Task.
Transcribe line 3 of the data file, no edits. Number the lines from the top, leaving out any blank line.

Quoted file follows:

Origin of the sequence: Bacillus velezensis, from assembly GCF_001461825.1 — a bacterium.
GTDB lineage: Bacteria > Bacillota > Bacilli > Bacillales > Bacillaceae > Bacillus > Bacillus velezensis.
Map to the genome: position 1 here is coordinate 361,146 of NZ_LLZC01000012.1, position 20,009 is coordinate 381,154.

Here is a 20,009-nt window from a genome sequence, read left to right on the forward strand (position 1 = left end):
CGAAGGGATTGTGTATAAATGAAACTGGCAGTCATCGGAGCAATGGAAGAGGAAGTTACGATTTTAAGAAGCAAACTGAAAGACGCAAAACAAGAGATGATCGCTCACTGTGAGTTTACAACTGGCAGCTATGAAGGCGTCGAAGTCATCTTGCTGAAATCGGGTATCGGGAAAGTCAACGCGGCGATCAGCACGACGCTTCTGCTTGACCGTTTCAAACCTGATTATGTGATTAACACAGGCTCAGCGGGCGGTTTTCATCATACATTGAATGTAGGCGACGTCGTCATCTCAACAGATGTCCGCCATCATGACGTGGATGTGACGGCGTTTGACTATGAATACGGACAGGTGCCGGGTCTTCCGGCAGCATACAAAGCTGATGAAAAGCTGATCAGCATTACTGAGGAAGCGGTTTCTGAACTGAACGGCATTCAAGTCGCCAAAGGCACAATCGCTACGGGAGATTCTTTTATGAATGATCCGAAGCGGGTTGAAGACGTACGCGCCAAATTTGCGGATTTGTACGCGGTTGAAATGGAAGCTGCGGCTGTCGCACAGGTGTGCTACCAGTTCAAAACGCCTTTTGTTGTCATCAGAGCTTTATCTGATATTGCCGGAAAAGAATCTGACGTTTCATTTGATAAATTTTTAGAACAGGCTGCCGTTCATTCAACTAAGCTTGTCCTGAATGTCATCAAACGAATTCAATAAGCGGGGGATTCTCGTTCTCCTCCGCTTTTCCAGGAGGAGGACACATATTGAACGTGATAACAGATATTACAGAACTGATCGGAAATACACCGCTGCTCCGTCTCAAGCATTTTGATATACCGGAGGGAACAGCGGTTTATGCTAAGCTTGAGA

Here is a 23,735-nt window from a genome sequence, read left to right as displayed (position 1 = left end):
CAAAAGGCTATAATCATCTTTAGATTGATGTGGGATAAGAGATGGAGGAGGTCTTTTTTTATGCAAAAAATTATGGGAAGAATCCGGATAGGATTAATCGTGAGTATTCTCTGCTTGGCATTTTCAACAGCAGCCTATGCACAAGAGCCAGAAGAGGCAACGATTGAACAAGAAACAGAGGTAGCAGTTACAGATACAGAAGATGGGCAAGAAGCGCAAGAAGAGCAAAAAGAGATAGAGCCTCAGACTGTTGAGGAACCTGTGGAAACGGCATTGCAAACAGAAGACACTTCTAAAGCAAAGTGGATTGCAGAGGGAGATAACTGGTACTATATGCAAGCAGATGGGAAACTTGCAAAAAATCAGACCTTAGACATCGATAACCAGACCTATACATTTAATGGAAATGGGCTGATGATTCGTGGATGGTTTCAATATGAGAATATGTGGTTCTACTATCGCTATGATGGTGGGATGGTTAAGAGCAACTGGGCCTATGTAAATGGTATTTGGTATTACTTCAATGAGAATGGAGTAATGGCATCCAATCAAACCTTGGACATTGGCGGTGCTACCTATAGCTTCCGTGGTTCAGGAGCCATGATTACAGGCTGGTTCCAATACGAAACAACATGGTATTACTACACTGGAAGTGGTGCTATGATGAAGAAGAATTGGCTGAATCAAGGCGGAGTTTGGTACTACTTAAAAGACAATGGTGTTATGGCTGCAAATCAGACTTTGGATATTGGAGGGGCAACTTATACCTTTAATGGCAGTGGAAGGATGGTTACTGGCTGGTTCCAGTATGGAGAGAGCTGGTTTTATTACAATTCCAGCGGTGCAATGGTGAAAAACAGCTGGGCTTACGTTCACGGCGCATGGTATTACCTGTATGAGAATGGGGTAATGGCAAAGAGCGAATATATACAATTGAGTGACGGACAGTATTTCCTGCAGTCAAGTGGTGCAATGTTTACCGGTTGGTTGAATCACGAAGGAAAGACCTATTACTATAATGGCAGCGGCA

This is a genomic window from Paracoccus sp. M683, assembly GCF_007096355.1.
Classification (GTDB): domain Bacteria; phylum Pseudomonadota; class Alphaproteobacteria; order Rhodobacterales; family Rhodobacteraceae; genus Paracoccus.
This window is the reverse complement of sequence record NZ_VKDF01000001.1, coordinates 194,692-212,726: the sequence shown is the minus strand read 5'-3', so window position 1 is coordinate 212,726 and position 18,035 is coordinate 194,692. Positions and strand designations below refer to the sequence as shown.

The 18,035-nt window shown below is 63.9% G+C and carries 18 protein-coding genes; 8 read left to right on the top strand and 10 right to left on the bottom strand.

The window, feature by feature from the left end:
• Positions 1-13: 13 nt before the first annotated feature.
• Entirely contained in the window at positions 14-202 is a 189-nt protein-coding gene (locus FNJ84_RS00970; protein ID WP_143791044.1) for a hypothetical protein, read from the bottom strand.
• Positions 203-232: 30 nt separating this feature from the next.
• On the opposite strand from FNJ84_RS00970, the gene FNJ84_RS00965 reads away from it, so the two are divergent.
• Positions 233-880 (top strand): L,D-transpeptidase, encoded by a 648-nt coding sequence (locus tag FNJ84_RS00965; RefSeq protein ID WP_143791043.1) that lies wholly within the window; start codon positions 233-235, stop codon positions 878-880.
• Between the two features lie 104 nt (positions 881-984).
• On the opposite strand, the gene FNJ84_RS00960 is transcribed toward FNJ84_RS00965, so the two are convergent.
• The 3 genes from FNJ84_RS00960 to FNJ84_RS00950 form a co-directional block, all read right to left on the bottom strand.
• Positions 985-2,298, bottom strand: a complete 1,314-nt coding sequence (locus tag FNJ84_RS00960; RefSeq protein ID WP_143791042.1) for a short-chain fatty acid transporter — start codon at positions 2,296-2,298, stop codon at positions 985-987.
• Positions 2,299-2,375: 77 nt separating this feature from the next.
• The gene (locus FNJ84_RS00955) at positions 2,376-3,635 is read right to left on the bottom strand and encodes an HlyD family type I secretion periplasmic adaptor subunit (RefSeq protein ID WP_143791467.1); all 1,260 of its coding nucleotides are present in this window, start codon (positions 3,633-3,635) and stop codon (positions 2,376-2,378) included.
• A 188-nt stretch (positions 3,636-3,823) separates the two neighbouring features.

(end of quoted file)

Map to the genome: position 1 here is coordinate 361,146 of NZ_LLZC01000012.1, position 20,009 is coordinate 381,154.